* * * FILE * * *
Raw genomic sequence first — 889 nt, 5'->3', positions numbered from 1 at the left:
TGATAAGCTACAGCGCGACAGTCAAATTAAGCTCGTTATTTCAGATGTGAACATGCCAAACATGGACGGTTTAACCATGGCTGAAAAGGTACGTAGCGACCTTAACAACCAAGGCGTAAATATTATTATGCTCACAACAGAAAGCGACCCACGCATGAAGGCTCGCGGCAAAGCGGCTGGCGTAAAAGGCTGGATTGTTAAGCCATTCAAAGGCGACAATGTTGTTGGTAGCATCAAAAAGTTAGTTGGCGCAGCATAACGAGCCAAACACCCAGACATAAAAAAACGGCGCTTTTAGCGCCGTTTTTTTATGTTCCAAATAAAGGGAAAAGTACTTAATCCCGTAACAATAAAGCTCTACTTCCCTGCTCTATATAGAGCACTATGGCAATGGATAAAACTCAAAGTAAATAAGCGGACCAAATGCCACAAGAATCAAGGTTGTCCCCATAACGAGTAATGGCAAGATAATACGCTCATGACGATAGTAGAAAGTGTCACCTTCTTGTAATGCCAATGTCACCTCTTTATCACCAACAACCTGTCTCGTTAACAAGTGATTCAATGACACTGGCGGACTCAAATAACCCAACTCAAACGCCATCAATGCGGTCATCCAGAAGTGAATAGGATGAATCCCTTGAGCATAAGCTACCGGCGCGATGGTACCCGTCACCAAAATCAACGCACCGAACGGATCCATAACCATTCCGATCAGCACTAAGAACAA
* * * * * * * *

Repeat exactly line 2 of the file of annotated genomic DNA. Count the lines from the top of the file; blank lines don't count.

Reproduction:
TGATAAGCTACAGCGCGACAGTCAAATTAAGCTCGTTATTTCAGATGTGAACATGCCAAACATGGACGGTTTAACCATGGCTGAAAAGGTACGTAGCGACCTTAACAACCAAGGCGTAAATATTATTATGCTCACAACAGAAAGCGACCCACGCATGAAGGCTCGCGGCAAAGCGGCTGGCGTAAAAGGCTGGATTGTTAAGCCATTCAAAGGCGACAATGTTGTTGGTAGCATCAAAAAGTTAGTTGGCGCAGCATAACGAGCCAAACACCCAGACATAAAAAAACGGCGCTTTTAGCGCCGTTTTTTTATGTTCCAAATAAAGGGAAAAGTACTTAATCCCGTAACAATAAAGCTCTACTTCCCTGCTCTATATAGAGCACTATGGCAATGGATAAAACTCAAAGTAAATAAGCGGACCAAATGCCACAAGAATCAAGGTTGTCCCCATAACGAGTAATGGCAAGATAATACGCTCATGACGATAGTAGAAAGTGTCACCTTCTTGTAATGCCAATGTCACCTCTTTATCACCAACAACCTGTCTCGTTAACAAGTGATTCAATGACACTGGCGGACTCAAATAACCCAACTCAAACGCCATCAATGCGGTCATCCAGAAGTGAATAGGATGAATCCCTTGAGCATAAGCTACCGGCGCGATGGTACCCGTCACCAAAATCAACGCACCGAACGGATCCATAACCATTCCGATCAGCACTAAGAACAA